His lows may still be better than the opposition’s highs. Palin? Romney? Even Gingrich? Bachmann? Pawlenty? Really? I would support Ron Paul, but do you really think this country is ready for that reality? What scares me is that if the economy keeps on it’s downward spiral that the right might really nominate a tea bagger: that could be worse because the country will vote to keep the devil we know. {{{{shiver}}}}} I am increasingly pessimistic about our country. How sad/

  5. Jamie says:

    Since I didn’t vote for him can I be exempt too?

    No, to be exempt from his programs, you have to support his programs.

    • Jamie says:

      That is a stupid rule. Plus, it’s really sad when a government that is supposed to be for the people ignores what the people want.

  6. Pat says:

    Watching from Canada – this is strange/weird to see. American commentators have made nasty comments about our “socialist” system, but it is truly universal, no exemptions.

    We’re plenty socialist here.

  7. Milton says:

    Nothing inspires confidence in a government program like watching the people who backed it scramble to be exempted from it, and watching the government grant those exemptions as fast as they are requested. I guess this is how Obamacare is going to “bend the cost curve downward”– no one will be using it, so it won’t cost any money to run it!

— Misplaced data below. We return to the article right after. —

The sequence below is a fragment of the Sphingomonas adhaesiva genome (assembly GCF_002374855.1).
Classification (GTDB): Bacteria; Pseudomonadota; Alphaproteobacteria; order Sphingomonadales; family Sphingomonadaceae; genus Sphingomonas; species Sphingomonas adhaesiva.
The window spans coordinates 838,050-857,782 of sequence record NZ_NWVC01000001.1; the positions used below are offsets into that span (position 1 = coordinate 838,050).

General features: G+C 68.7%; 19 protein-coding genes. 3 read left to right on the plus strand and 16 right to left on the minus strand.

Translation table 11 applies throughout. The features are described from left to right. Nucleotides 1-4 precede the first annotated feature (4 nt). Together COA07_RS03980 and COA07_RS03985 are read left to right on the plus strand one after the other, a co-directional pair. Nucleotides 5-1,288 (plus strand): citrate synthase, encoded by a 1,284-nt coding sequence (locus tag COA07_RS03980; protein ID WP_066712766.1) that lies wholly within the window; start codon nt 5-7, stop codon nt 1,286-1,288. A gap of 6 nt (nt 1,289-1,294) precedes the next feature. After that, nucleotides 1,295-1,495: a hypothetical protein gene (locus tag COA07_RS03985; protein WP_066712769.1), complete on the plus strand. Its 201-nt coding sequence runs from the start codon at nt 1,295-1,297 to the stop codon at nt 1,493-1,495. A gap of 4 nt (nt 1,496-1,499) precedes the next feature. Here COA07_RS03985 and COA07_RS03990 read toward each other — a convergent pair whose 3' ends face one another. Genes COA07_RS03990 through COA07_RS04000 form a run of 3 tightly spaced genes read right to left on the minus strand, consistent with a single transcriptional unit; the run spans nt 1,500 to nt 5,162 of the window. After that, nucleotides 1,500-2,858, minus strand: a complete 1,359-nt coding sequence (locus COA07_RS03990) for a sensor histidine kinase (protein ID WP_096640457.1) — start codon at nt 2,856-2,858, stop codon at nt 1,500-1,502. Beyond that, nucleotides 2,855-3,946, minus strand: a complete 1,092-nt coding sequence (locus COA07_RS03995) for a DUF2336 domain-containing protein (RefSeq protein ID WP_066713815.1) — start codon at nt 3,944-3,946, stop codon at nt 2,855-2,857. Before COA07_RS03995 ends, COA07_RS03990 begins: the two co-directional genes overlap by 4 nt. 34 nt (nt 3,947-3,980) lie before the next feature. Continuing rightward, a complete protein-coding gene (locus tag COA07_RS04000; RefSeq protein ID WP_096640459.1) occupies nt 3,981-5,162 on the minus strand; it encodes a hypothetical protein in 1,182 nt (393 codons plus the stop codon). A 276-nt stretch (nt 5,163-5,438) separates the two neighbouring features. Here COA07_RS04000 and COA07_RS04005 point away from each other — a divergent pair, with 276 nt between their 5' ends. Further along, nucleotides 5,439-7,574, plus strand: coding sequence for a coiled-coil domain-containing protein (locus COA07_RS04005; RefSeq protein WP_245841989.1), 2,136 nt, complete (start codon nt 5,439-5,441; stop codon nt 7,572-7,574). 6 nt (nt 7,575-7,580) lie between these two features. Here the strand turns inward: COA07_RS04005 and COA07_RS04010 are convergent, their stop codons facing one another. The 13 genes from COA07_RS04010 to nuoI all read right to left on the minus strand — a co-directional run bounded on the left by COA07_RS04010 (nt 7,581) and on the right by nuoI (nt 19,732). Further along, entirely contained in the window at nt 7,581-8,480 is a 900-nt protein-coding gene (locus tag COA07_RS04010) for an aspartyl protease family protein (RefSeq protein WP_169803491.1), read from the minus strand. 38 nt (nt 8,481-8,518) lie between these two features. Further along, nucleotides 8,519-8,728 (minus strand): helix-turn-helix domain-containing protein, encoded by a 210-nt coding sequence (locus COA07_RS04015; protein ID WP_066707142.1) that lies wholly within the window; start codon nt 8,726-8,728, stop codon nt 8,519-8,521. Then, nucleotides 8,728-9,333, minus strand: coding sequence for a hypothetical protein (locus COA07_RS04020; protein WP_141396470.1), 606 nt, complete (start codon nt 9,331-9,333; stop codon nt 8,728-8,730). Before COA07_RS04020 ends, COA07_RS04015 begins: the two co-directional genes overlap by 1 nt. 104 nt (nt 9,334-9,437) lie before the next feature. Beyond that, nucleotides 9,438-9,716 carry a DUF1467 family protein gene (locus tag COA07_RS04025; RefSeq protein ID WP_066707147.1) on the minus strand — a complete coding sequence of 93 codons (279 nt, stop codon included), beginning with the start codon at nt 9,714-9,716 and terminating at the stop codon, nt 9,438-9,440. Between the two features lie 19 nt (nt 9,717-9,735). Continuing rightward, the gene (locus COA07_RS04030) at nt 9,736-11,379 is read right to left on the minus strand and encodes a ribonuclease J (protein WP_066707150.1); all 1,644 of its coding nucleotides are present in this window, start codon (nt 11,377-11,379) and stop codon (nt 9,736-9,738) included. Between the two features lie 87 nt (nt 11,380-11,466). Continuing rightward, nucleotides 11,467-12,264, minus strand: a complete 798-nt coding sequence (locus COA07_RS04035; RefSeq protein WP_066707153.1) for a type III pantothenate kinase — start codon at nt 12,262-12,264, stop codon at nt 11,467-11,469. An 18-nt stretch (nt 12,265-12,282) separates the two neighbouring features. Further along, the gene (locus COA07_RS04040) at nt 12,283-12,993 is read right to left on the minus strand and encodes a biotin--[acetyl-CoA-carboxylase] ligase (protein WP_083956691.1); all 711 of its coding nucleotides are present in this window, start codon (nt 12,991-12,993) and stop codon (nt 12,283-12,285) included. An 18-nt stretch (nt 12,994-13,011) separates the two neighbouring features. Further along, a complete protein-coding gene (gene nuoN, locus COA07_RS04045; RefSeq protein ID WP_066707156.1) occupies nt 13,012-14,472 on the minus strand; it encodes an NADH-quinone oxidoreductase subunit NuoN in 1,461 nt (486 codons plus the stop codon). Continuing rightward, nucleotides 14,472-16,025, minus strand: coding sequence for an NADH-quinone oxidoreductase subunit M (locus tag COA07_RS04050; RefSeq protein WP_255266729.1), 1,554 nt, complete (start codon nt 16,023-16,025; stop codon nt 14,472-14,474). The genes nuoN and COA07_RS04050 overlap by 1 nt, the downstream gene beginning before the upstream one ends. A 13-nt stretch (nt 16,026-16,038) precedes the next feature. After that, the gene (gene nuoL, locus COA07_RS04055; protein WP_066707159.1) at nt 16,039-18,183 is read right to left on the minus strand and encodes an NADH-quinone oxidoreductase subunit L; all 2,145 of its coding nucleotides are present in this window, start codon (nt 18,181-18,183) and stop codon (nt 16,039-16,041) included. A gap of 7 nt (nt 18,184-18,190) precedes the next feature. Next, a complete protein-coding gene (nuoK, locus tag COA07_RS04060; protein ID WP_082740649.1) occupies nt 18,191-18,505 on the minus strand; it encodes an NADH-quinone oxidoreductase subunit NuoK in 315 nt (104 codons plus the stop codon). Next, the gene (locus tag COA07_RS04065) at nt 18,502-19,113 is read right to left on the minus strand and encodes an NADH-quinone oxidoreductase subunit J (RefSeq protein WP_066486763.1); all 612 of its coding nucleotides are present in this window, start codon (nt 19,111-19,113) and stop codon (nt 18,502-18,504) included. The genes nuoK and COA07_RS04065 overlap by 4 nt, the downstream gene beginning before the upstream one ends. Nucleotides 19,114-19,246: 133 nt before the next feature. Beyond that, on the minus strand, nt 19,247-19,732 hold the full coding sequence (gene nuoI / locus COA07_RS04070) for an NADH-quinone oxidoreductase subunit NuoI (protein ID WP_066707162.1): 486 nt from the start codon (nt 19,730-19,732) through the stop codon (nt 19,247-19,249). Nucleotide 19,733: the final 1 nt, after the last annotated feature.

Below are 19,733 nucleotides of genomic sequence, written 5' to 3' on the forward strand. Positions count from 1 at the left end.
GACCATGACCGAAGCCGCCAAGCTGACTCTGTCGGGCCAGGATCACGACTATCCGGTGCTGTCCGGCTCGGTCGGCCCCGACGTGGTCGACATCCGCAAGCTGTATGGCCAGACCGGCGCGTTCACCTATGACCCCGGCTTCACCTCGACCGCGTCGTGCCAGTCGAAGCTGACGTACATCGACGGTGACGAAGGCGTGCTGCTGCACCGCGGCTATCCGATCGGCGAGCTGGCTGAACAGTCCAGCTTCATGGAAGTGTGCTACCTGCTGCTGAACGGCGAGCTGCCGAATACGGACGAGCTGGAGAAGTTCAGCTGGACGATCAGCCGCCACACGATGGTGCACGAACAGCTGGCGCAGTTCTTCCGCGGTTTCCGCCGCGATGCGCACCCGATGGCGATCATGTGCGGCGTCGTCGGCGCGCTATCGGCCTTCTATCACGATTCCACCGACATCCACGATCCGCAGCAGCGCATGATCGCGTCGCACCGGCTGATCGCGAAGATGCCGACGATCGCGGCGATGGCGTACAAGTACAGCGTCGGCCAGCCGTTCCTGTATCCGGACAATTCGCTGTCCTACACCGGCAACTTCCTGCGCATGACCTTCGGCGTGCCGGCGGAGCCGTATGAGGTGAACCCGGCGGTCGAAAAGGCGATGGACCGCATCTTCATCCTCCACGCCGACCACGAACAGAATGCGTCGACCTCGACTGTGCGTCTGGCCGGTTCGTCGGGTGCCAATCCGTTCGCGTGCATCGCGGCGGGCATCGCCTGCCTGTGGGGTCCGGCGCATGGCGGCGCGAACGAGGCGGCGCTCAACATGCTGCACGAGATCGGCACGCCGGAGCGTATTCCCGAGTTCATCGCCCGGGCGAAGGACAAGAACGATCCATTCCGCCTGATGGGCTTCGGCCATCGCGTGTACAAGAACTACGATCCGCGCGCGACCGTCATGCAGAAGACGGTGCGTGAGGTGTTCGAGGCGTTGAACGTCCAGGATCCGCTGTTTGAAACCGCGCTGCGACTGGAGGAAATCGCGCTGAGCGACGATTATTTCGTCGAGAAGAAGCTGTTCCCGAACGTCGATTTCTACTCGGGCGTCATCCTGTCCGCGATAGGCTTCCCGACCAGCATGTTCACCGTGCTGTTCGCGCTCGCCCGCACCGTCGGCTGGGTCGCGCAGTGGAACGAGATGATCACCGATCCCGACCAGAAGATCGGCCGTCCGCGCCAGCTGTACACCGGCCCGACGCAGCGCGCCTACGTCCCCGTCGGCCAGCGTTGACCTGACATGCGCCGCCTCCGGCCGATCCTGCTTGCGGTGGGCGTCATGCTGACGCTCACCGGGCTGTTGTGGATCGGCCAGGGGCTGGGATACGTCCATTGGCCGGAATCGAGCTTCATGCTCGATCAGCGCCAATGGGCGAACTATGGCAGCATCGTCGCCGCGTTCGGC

8. When I got laid off last year then went on temporary disability because of a repetitive stress injury to my shoulder and hand (30 years as a computer programmer), I asked my ex-boss what he thought I should do for health insurance since COBRA was so expensive. He told me to get a very high deductible plan. He said since he had moved on from the company he has been able to reduce the cost of his and his wife’s healthcare. Unfortunately his insurance ran out before he investigated what he should buy. He can’t get insurance now because of his wife’s diabetes (she uses an insulin pump and has had diabetes since she was a child).

    I ended up going with COBRA because TARP pays 65% of the cost. Obamacare makes high deductible policies illegal so when COBRA runs out I’ll have to buy a high priced Obamacare approved policy. Other than my shoulder injury I’m pretty healthy, especially since I went to a high fat, low carbohydrate diet.

    I found many years ago that if you don’t have health insurance that if asked, doctors will charge you much less because they are getting immediate cash. With a high deductible policy I could not provide an insurance card, pay less, send my bills to the insurance company and save more than the deductible since I don’t have to pay co-payments and high insurance premiums. Even if something went horribly wrong, my deductible would be about the same as the higher insurance premiums.

    That’s one of the many aspects of ObamaCare that worries me. We have a high deductible policy because it works for us — our only doctor visits in the past two years have been for routine checkups for the girls. If we’re forced into a more expensive policy, I’d sure like to know how that’s supposed to make health care more affordable.